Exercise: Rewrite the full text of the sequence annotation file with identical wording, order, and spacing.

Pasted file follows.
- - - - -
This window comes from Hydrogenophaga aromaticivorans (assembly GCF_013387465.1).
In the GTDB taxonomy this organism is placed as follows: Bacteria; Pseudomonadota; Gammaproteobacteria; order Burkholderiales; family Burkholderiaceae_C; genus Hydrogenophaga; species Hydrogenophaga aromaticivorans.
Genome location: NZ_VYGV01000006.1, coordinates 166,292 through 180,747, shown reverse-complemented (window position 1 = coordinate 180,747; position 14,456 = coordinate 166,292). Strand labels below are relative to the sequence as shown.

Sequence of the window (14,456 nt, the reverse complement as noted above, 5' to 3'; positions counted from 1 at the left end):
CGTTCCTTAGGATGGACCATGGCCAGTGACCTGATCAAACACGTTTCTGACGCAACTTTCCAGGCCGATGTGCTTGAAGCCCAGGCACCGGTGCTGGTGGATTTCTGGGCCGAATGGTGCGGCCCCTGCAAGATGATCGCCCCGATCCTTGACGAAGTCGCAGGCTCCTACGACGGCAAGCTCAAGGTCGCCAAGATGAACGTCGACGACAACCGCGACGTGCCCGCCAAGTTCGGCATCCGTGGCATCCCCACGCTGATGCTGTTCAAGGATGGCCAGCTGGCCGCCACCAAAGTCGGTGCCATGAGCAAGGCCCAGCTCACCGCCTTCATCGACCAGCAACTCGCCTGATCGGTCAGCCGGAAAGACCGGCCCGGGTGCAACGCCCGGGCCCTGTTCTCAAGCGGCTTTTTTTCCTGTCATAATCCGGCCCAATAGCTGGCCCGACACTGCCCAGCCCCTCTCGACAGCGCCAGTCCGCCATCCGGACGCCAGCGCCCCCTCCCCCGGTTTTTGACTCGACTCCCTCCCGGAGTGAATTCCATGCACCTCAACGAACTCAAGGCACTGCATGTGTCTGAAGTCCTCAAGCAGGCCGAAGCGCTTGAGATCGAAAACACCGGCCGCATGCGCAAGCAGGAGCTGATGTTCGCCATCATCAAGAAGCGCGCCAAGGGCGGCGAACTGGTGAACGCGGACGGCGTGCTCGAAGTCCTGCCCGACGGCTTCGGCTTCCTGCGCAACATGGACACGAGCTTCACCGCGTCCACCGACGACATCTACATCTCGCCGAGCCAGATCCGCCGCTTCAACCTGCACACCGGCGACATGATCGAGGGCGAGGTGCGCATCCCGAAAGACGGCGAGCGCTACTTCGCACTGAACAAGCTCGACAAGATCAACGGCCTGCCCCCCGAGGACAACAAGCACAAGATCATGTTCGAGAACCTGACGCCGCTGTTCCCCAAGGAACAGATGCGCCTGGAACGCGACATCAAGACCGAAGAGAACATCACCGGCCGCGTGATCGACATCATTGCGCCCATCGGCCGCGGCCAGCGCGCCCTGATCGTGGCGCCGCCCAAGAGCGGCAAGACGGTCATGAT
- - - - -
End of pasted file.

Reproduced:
This window comes from Hydrogenophaga aromaticivorans (assembly GCF_013387465.1).
In the GTDB taxonomy this organism is placed as follows: Bacteria; Pseudomonadota; Gammaproteobacteria; order Burkholderiales; family Burkholderiaceae_C; genus Hydrogenophaga; species Hydrogenophaga aromaticivorans.
Genome location: NZ_VYGV01000006.1, coordinates 166,292 through 180,747, shown reverse-complemented (window position 1 = coordinate 180,747; position 14,456 = coordinate 166,292). Strand labels below are relative to the sequence as shown.

Sequence of the window (14,456 nt, the reverse complement as noted above, 5' to 3'; positions counted from 1 at the left end):
CGTTCCTTAGGATGGACCATGGCCAGTGACCTGATCAAACACGTTTCTGACGCAACTTTCCAGGCCGATGTGCTTGAAGCCCAGGCACCGGTGCTGGTGGATTTCTGGGCCGAATGGTGCGGCCCCTGCAAGATGATCGCCCCGATCCTTGACGAAGTCGCAGGCTCCTACGACGGCAAGCTCAAGGTCGCCAAGATGAACGTCGACGACAACCGCGACGTGCCCGCCAAGTTCGGCATCCGTGGCATCCCCACGCTGATGCTGTTCAAGGATGGCCAGCTGGCCGCCACCAAAGTCGGTGCCATGAGCAAGGCCCAGCTCACCGCCTTCATCGACCAGCAACTCGCCTGATCGGTCAGCCGGAAAGACCGGCCCGGGTGCAACGCCCGGGCCCTGTTCTCAAGCGGCTTTTTTTCCTGTCATAATCCGGCCCAATAGCTGGCCCGACACTGCCCAGCCCCTCTCGACAGCGCCAGTCCGCCATCCGGACGCCAGCGCCCCCTCCCCCGGTTTTTGACTCGACTCCCTCCCGGAGTGAATTCCATGCACCTCAACGAACTCAAGGCACTGCATGTGTCTGAAGTCCTCAAGCAGGCCGAAGCGCTTGAGATCGAAAACACCGGCCGCATGCGCAAGCAGGAGCTGATGTTCGCCATCATCAAGAAGCGCGCCAAGGGCGGCGAACTGGTGAACGCGGACGGCGTGCTCGAAGTCCTGCCCGACGGCTTCGGCTTCCTGCGCAACATGGACACGAGCTTCACCGCGTCCACCGACGACATCTACATCTCGCCGAGCCAGATCCGCCGCTTCAACCTGCACACCGGCGACATGATCGAGGGCGAGGTGCGCATCCCGAAAGACGGCGAGCGCTACTTCGCACTGAACAAGCTCGACAAGATCAACGGCCTGCCCCCCGAGGACAACAAGCACAAGATCATGTTCGAGAACCTGACGCCGCTGTTCCCCAAGGAACAGATGCGCCTGGAACGCGACATCAAGACCGAAGAGAACATCACCGGCCGCGTGATCGACATCATTGCGCCCATCGGCCGCGGCCAGCGCGCCCTGATCGTGGCGCCGCCCAAGAGCGGCAAGACGGTCATGAT